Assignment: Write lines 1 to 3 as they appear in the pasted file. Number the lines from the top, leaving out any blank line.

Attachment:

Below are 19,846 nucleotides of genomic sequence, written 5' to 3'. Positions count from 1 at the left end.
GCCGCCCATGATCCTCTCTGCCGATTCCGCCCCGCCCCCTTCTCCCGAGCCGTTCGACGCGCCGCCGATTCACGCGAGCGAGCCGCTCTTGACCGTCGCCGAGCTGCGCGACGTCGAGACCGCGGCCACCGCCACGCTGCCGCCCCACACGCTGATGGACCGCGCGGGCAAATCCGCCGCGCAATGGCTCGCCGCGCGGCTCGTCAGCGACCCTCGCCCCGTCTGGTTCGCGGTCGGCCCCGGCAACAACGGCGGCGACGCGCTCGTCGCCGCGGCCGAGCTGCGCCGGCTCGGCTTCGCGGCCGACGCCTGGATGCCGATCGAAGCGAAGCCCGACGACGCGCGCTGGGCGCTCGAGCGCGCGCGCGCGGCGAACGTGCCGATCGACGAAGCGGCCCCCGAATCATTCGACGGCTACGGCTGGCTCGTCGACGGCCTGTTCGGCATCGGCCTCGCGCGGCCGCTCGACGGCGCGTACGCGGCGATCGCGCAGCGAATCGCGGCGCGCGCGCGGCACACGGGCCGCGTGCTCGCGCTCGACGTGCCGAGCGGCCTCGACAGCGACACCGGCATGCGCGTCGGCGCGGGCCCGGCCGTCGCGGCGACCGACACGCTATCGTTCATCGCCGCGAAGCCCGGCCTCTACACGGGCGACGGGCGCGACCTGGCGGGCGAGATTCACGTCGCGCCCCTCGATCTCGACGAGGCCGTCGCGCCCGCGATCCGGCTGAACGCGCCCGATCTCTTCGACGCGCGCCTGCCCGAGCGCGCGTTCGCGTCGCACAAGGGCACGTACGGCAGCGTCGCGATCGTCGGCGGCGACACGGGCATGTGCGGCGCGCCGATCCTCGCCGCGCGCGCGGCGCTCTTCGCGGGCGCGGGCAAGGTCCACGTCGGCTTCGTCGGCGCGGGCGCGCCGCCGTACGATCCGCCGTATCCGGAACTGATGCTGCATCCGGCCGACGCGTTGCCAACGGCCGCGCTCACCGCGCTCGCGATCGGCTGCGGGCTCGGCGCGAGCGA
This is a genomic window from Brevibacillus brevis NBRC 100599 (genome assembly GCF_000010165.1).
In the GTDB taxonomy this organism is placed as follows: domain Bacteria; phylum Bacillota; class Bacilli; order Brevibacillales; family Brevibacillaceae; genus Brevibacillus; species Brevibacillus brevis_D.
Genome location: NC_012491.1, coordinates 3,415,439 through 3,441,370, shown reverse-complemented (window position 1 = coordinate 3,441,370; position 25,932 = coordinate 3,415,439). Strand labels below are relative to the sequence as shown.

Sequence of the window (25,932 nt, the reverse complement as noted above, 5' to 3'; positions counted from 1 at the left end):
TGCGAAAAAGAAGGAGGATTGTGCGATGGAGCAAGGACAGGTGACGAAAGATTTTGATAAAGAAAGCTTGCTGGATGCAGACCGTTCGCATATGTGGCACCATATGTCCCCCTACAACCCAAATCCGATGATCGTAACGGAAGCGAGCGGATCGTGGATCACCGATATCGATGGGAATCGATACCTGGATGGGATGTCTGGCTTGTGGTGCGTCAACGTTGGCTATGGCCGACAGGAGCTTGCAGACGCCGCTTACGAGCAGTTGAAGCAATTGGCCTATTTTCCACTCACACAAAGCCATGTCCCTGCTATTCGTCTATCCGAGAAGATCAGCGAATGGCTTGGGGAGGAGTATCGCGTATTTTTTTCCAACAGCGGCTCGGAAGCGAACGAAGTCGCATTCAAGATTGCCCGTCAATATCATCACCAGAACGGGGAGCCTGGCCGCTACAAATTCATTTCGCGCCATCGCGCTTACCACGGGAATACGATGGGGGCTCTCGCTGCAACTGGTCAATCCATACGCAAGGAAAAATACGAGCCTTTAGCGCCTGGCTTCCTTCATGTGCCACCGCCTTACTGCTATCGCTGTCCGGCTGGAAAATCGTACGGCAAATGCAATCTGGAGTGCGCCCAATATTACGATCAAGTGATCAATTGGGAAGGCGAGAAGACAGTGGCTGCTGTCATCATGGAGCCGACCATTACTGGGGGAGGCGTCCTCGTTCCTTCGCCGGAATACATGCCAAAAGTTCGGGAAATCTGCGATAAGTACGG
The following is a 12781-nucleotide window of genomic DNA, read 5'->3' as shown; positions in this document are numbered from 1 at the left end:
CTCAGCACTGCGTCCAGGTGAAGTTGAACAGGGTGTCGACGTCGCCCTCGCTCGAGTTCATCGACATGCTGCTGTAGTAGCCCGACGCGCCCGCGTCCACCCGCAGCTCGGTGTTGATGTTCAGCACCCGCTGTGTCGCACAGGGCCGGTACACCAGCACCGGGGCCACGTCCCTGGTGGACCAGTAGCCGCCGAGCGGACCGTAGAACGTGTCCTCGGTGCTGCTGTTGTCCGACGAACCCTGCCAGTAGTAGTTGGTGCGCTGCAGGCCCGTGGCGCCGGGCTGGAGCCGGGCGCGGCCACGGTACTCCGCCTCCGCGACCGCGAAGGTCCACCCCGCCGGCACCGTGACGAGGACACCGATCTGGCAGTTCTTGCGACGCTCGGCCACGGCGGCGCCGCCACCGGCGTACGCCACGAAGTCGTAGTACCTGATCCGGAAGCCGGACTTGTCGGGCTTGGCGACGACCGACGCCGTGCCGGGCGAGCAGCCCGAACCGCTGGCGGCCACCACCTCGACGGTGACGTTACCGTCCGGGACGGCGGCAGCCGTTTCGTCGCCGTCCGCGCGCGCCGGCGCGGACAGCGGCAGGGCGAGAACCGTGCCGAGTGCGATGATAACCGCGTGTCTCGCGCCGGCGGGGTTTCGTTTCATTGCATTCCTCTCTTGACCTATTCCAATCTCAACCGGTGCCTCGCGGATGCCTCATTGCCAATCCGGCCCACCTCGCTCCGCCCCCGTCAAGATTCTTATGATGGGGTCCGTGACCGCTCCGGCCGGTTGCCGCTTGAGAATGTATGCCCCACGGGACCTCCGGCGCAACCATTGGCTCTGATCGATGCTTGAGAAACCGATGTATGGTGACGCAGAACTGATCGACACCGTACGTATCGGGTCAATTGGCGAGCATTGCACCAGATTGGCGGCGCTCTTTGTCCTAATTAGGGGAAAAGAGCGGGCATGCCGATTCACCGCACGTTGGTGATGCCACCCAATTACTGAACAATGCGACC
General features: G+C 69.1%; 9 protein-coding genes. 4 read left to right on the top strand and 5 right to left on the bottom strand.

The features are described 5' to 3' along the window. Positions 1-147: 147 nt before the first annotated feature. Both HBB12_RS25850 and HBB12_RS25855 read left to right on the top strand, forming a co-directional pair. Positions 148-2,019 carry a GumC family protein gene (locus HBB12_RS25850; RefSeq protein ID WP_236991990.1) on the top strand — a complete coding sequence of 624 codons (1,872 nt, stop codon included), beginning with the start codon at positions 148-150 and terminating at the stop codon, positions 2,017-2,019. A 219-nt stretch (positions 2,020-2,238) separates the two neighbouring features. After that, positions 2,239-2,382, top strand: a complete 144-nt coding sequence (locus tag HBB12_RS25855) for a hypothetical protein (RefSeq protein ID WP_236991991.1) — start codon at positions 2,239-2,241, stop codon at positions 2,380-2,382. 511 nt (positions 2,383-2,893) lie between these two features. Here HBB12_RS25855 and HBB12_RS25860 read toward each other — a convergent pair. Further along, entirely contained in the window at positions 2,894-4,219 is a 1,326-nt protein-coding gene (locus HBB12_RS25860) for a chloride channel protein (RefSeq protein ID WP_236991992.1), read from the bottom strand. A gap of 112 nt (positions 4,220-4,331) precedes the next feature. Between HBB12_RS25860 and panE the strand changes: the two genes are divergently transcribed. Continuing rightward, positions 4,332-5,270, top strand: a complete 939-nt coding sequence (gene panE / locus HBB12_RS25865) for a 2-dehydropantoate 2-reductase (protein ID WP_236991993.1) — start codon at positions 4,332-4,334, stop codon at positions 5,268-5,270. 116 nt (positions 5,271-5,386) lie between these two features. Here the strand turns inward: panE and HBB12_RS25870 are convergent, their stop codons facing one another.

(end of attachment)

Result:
Below are 19,846 nucleotides of genomic sequence, written 5' to 3'. Positions count from 1 at the left end.
GCCGCCCATGATCCTCTCTGCCGATTCCGCCCCGCCCCCTTCTCCCGAGCCGTTCGACGCGCCGCCGATTCACGCGAGCGAGCCGCTCTTGACCGTCGCCGAGCTGCGCGACGTCGAGACCGCGGCCACCGCCACGCTGCCGCCCCACACGCTGATGGACCGCGCGGGCAAATCCGCCGCGCAATGGCTCGCCGCGCGGCTCGTCAGCGACCCTCGCCCCGTCTGGTTCGCGGTCGGCCCCGGCAACAACGGCGGCGACGCGCTCGTCGCCGCGGCCGAGCTGCGCCGGCTCGGCTTCGCGGCCGACGCCTGGATGCCGATCGAAGCGAAGCCCGACGACGCGCGCTGGGCGCTCGAGCGCGCGCGCGCGGCGAACGTGCCGATCGACGAAGCGGCCCCCGAATCATTCGACGGCTACGGCTGGCTCGTCGACGGCCTGTTCGGCATCGGCCTCGCGCGGCCGCTCGACGGCGCGTACGCGGCGATCGCGCAGCGAATCGCGGCGCGCGCGCGGCACACGGGCCGCGTGCTCGCGCTCGACGTGCCGAGCGGCCTCGACAGCGACACCGGCATGCGCGTCGGCGCGGGCCCGGCCGTCGCGGCGACCGACACGCTATCGTTCATCGCCGCGAAGCCCGGCCTCTACACGGGCGACGGGCGCGACCTGGCGGGCGAGATTCACGTCGCGCCCCTCGATCTCGACGAGGCCGTCGCGCCCGCGATCCGGCTGAACGCGCCCGATCTCTTCGACGCGCGCCTGCCCGAGCGCGCGTTCGCGTCGCACAAGGGCACGTACGGCAGCGTCGCGATCGTCGGCGGCGACACGGGCATGTGCGGCGCGCCGATCCTCGCCGCGCGCGCGGCGCTCTTCGCGGGCGCGGGCAAGGTCCACGTCGGCTTCGTCGGCGCGGGCGCGCCGCCGTACGATCCGCCGTATCCGGAACTGATGCTGCATCCGGCCGACGCGTTGCCAACGGCCGCGCTCACCGCGCTCGCGATCGGCTGCGGGCTCGGCGCGAGCGA
This is a genomic window from Brevibacillus brevis NBRC 100599 (genome assembly GCF_000010165.1).